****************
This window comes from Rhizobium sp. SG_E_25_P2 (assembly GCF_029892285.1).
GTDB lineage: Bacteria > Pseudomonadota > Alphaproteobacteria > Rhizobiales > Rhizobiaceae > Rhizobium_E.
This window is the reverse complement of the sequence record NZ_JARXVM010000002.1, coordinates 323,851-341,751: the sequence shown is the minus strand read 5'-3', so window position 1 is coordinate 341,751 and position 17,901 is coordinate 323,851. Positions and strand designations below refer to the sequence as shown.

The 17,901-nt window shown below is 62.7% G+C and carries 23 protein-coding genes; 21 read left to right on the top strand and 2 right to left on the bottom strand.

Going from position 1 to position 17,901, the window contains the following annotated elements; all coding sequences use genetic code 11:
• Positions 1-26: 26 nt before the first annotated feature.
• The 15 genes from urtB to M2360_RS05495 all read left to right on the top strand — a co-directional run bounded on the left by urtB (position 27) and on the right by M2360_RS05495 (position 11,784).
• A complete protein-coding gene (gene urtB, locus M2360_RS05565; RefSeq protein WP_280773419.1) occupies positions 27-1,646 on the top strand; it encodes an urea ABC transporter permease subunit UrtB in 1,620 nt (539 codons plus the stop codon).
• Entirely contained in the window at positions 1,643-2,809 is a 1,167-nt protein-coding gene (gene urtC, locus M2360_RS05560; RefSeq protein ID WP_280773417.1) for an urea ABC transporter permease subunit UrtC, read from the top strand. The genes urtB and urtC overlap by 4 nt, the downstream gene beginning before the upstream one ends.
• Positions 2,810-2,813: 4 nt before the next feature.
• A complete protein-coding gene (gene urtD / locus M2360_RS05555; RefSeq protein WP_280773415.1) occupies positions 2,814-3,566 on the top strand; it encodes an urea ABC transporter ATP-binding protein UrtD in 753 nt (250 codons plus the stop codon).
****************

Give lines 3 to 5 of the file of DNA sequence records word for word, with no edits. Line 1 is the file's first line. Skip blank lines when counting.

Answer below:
This window is the reverse complement of the sequence record NZ_JARXVM010000002.1, coordinates 323,851-341,751: the sequence shown is the minus strand read 5'-3', so window position 1 is coordinate 341,751 and position 17,901 is coordinate 323,851. Positions and strand designations below refer to the sequence as shown.

The 17,901-nt window shown below is 62.7% G+C and carries 23 protein-coding genes; 21 read left to right on the top strand and 2 right to left on the bottom strand.

Going from position 1 to position 17,901, the window contains the following annotated elements; all coding sequences use genetic code 11: